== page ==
Gregor Cuzak

on marketing, business and philosophy

Lessons of history


I’ve just read this super interesting book on history.

Rezultat iskanja slik za durant lessons of history

Already the fact that the book is only 100 pages long and it still takes a stab at the whole human history is a surprise.

Well, the books is worth its weight in “something”, maybe gold would still be a tad too much.

Anyhow, let this post be a short list of things I caught within the centipages of this marvelous piece written by the Durant couple.

Lesson 1

There’s a brilliant explanation on why freedom is the direct opposite of equality. Freedom means that you allow all the small differences to accumulate. This means that a minority of population will first gain the majority of abilities, hence also the money, whichever currency you trade with, either money, power, influence, knowledge, whichever.

This means that concentration happens regardless of the system you impose, be it capitalism or communism or anything else. The concentration can still be oposed and more emphasis can be given to equality if certian measures are upheld.

A revolution is not a good mechanism to establish equality. The reason is that wealth doesn’t reside in immovables, true wealth is in organisation, skills, ability to create. Wealth is transient and revolutions don’t spread wealth, they spread poverty. A revoltion confiscates immovable, money, food, supplies, etc., but that is not the source of wealth. True distribution of wealth is achieved only through enlightened leaders, such as Solon in Athens in 572 b.c., or Augustus who established Pax Romana from 30 b.c. to 180 a.d.

Lesson 2

Democracy is not the end stage. It’s just a part of the monarcy-aristocracy-democracy-dictatorship cycle that has been turning forever and is turning again. Let’s say that the power resides with a king. A smart one. The best way to preserve the monarchy is to pass his rule not to his son, but to the most able person he can find. This can happen a few times in a row, but inevitably, the offspring will find a way to get in front of the line, and unless they are capable, mostly they’re not, deterioration starts. Power shifts from the king, and moves into those most able within a close circle of the king, the aristocrats. The problem there is that this power is informal, very hard to keep. So the power deteriorates further until it moves toward the rich. They see that monarchy doesn’t work anymore, however the also can’t elect themselves, people don’t buy into an oligarchy too easily. So the rich=influential establish a democracy, the system in which every vote is equal, but the ability to collect those votes is not. Democracy works, but is always under pressure, with the overarching pressure being the concentration of wealth in a small group. Finally when the concentration is big enough democracy breaks, either through a revolution or directly, both leading towards dictatorship. The dictatorship then eventually evolves towards a monarcy. The cycle is closed.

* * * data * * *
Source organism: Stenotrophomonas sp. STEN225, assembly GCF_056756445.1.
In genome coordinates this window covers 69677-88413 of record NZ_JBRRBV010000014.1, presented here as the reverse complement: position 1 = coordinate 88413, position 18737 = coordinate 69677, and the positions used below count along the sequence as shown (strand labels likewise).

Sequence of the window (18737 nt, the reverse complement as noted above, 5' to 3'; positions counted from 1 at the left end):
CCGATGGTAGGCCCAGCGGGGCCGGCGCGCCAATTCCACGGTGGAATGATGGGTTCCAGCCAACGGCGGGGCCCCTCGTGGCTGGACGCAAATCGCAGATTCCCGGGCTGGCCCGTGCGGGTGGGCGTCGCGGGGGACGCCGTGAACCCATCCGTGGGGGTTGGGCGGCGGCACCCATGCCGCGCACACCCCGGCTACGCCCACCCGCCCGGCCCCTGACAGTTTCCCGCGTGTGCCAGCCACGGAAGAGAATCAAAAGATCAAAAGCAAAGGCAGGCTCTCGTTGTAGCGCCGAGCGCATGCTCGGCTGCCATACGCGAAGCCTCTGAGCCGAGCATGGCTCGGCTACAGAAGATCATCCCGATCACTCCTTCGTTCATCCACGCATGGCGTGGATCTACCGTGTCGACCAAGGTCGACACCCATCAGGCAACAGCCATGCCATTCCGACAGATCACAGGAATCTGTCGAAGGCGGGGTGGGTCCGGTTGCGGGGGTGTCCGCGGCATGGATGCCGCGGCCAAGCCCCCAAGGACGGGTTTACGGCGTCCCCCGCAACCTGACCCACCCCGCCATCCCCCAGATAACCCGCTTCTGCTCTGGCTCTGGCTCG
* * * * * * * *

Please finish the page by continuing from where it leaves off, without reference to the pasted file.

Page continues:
Lesson 3

Whereas on one side a minority attracts the majority of abilities (and of course money and power), the majority attracts ingnorance. The wider the gap, the more ignorant the majority become. Personally I never consider anyone an absolute idiot, however the problem is that the people in the majority are not stimulated to not be ignorant, so they get more and more idiotic. Want proof? Open any news site in the world right now and tell me that we’re not becoming a society of idiots.

The only way to avoid ignorance and hence idiocy is through personal enlightment.


Lesson 4

Art becomes becomes bizarre once the master is gone. With a master patron, a pope, a king, even an authoritorian circle, art serves the purpose to please the master. The master is often very clear as to what is good and what is bad art. Abstract art would never pass as good art with Louis XIV, not because he was absolutist, but because anyone can see most abstract art as being ridiculous. In a society without a master, where media serve the ignorant majority, art becomes obscene, it wants to shock, perturb. Is that art? It is, by all means, but it’s also a very clear sign of the times.

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